Even among today’s 46-64 year-old age cohort, which numbers over 80 million and which traditionally has not been a prime renting group, the rising level of divorce is driving demand for additional housing. Downsizing and a shift in lifestyle tastes is propelling demand in another traditional non-renting segment, 65-79 year-olds, an age cohort expected to grow 29% to about 55 million by 2030.
With demand likely to be strong well into the future for reasonably priced rental apartments — which spells opportunity for investors in well-managed multifamily real estate investment vehicles — the challenge will be for developers and operators to assemble attractive properties with the right economics. Given the combined of cost of land, labor, materials and local regulations in many fast-growing markets, delivering truly attainable workforce housing increasingly depends on creative state and local governments working within the private market to incentivize and support the creation and preservation of high-quality, lower cost housing.
With demand likely to be strong well into the future for reasonably priced rental apartments — which spells opportunity for investors in well-managed multifamily real estate investment vehicles — the challenge will be for developers and operators to assemble attractive properties with the right economics.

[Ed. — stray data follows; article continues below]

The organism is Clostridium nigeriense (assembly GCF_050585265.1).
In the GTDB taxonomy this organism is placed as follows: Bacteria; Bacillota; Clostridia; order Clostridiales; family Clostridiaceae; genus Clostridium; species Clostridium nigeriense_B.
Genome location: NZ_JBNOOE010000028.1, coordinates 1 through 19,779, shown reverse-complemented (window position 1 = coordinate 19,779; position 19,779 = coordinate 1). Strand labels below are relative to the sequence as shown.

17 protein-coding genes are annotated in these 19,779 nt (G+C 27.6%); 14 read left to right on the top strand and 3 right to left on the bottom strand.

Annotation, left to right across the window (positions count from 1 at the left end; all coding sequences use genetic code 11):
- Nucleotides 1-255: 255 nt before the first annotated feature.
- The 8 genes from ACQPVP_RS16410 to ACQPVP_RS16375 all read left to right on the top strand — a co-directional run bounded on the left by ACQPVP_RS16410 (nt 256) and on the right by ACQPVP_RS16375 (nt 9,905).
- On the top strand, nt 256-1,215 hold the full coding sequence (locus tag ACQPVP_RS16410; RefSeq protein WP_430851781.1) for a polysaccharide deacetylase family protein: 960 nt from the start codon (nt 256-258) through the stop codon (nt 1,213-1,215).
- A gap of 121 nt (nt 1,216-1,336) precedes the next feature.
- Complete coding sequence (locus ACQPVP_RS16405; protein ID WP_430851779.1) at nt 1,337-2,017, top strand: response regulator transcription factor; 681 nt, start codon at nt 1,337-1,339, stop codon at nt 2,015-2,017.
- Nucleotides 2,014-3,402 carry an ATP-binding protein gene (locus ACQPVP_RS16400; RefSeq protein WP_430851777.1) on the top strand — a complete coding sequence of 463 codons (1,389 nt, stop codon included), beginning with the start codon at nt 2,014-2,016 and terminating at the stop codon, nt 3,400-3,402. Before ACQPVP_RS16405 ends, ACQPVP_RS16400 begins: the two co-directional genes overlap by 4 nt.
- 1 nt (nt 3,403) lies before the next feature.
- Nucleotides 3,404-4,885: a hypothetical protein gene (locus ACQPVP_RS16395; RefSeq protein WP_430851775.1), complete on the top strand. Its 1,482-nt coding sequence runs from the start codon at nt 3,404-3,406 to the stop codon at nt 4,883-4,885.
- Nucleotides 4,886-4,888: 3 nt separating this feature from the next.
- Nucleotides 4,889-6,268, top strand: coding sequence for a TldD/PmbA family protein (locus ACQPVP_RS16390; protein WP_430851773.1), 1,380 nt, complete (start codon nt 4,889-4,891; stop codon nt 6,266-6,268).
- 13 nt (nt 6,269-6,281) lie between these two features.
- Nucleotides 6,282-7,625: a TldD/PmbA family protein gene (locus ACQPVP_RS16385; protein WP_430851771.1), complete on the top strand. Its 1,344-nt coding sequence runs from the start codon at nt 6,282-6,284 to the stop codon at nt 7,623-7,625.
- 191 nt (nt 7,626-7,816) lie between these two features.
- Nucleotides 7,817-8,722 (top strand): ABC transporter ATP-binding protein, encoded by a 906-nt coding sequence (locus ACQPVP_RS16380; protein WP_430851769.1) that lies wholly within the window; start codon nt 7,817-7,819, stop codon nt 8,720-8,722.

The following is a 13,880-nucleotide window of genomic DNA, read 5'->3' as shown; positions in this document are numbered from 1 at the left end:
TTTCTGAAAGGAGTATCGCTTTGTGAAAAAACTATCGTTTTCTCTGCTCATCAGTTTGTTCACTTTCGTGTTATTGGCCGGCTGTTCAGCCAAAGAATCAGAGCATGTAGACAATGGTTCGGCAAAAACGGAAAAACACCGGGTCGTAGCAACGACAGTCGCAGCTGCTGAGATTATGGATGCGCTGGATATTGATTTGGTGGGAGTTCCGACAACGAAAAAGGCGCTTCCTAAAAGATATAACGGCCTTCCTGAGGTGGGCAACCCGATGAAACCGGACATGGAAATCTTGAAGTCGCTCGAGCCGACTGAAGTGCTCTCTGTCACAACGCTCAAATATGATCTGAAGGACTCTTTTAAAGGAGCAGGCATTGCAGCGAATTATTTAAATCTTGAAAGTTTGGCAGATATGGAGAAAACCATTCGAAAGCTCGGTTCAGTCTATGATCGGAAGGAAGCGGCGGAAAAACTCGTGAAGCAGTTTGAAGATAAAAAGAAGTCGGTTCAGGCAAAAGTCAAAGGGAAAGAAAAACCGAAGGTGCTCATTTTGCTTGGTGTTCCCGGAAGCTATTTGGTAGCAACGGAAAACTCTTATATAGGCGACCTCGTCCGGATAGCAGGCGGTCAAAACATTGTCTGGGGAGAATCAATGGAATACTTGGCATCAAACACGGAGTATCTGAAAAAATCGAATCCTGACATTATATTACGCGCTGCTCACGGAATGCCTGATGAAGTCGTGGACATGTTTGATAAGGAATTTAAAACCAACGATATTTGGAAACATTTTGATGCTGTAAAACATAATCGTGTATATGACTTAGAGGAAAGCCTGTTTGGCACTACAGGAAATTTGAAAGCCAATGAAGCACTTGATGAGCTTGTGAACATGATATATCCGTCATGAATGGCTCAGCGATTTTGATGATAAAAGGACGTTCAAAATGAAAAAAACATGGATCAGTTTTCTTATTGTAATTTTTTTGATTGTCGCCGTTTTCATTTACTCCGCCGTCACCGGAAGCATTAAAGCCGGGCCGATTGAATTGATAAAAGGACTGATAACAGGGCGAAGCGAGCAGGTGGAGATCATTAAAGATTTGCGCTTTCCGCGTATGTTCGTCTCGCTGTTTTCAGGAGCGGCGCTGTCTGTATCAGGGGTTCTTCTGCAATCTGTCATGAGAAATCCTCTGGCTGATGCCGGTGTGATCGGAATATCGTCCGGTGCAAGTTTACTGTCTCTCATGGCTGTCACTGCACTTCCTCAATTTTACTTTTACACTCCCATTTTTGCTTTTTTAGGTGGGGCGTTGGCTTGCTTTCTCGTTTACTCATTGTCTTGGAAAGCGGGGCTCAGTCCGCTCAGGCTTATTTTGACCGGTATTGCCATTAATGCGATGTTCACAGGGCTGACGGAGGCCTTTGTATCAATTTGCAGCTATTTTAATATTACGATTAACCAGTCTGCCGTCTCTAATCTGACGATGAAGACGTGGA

Meeting the demand: Forum Real Estate Group
Developing, owning and operating multifamily residential housing is the specialty of the Forum Real Estate Group, which oversees a $2 billion, largely multifamily, real estate portfolio in 18 states. Forum is committed to the development, ownership and long-term stewardship of workforce housing for two key reasons: it is the right thing to do given the unmet housing needs of millions of hardworking Americans, and because Forum has the skills and experience to deliver and maintain attractive workforce housing opportunities without sacrificing returns to lenders and investors.
To be sure, the current stresses from the COVID-19 pandemic on public health resources, our economy and our emotions are being felt by everyone. But the demand for workforce housing is not going away, and may even become stronger as the nation recovers from its battle against the pandemic. Now and during the recovery period, Forum Real Estate Group — a long-term, financially solid real estate investor and operator with extensive multifamily housing experience — will continue to meet the needs of the renting public and investors by working in partnership with state and local governments and capital partners to ensure long-lasting, high quality housing opportunities are available the very “front line” workers who are finally recognized, as a result of the pandemic, as crucial members of our community.
Brad Weinig, Senior Director – Workforce Housing
Forum Real Estate Group, a Glendale, Colorado-based real estate investment firm with a focus on multifamily living – develops owns, operates and manages properties across the United States.